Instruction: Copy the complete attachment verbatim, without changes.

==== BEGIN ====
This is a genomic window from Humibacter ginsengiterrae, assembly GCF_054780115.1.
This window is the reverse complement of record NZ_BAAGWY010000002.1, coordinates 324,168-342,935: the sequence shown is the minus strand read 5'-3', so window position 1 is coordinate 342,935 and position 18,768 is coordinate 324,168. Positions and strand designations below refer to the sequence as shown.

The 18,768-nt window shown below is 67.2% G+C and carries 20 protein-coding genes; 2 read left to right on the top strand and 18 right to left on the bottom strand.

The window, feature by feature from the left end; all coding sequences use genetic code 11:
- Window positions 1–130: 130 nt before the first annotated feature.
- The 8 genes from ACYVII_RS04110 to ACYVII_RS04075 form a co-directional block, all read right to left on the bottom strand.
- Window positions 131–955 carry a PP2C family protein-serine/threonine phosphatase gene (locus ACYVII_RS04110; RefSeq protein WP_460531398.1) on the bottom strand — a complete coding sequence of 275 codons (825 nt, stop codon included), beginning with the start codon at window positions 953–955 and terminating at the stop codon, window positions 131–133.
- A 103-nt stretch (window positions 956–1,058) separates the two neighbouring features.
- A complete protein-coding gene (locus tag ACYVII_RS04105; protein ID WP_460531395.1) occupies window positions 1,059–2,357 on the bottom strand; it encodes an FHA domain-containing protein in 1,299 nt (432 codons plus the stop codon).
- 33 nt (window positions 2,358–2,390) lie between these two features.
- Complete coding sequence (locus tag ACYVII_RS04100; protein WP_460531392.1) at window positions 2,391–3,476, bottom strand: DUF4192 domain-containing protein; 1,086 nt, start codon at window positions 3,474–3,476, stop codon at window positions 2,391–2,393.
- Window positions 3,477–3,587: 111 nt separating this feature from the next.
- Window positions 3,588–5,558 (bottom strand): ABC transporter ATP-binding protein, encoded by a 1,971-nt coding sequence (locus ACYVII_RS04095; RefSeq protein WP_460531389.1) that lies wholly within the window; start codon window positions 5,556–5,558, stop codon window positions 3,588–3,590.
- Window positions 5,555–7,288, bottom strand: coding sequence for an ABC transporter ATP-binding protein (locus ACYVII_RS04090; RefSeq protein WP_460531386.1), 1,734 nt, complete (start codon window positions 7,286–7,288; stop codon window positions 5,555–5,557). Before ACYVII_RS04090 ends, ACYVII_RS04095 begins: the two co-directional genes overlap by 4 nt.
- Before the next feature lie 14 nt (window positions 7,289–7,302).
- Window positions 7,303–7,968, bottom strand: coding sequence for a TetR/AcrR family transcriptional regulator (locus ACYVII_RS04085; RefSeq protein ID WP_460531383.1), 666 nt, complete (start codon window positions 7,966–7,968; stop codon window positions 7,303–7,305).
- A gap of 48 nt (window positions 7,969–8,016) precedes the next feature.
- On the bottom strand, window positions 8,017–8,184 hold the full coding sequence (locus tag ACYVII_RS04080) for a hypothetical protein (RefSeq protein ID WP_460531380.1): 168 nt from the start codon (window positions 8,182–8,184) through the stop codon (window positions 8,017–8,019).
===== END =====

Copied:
This is a genomic window from Humibacter ginsengiterrae, assembly GCF_054780115.1.
This window is the reverse complement of record NZ_BAAGWY010000002.1, coordinates 324,168-342,935: the sequence shown is the minus strand read 5'-3', so window position 1 is coordinate 342,935 and position 18,768 is coordinate 324,168. Positions and strand designations below refer to the sequence as shown.

The 18,768-nt window shown below is 67.2% G+C and carries 20 protein-coding genes; 2 read left to right on the top strand and 18 right to left on the bottom strand.

The window, feature by feature from the left end; all coding sequences use genetic code 11:
- Window positions 1–130: 130 nt before the first annotated feature.
- The 8 genes from ACYVII_RS04110 to ACYVII_RS04075 form a co-directional block, all read right to left on the bottom strand.
- Window positions 131–955 carry a PP2C family protein-serine/threonine phosphatase gene (locus ACYVII_RS04110; RefSeq protein WP_460531398.1) on the bottom strand — a complete coding sequence of 275 codons (825 nt, stop codon included), beginning with the start codon at window positions 953–955 and terminating at the stop codon, window positions 131–133.
- A 103-nt stretch (window positions 956–1,058) separates the two neighbouring features.
- A complete protein-coding gene (locus tag ACYVII_RS04105; protein ID WP_460531395.1) occupies window positions 1,059–2,357 on the bottom strand; it encodes an FHA domain-containing protein in 1,299 nt (432 codons plus the stop codon).
- 33 nt (window positions 2,358–2,390) lie between these two features.
- Complete coding sequence (locus tag ACYVII_RS04100; protein WP_460531392.1) at window positions 2,391–3,476, bottom strand: DUF4192 domain-containing protein; 1,086 nt, start codon at window positions 3,474–3,476, stop codon at window positions 2,391–2,393.
- Window positions 3,477–3,587: 111 nt separating this feature from the next.
- Window positions 3,588–5,558 (bottom strand): ABC transporter ATP-binding protein, encoded by a 1,971-nt coding sequence (locus ACYVII_RS04095; RefSeq protein WP_460531389.1) that lies wholly within the window; start codon window positions 5,556–5,558, stop codon window positions 3,588–3,590.
- Window positions 5,555–7,288, bottom strand: coding sequence for an ABC transporter ATP-binding protein (locus ACYVII_RS04090; RefSeq protein WP_460531386.1), 1,734 nt, complete (start codon window positions 7,286–7,288; stop codon window positions 5,555–5,557). Before ACYVII_RS04090 ends, ACYVII_RS04095 begins: the two co-directional genes overlap by 4 nt.
- Before the next feature lie 14 nt (window positions 7,289–7,302).
- Window positions 7,303–7,968, bottom strand: coding sequence for a TetR/AcrR family transcriptional regulator (locus ACYVII_RS04085; RefSeq protein ID WP_460531383.1), 666 nt, complete (start codon window positions 7,966–7,968; stop codon window positions 7,303–7,305).
- A gap of 48 nt (window positions 7,969–8,016) precedes the next feature.
- On the bottom strand, window positions 8,017–8,184 hold the full coding sequence (locus tag ACYVII_RS04080) for a hypothetical protein (RefSeq protein ID WP_460531380.1): 168 nt from the start codon (window positions 8,182–8,184) through the stop codon (window positions 8,017–8,019).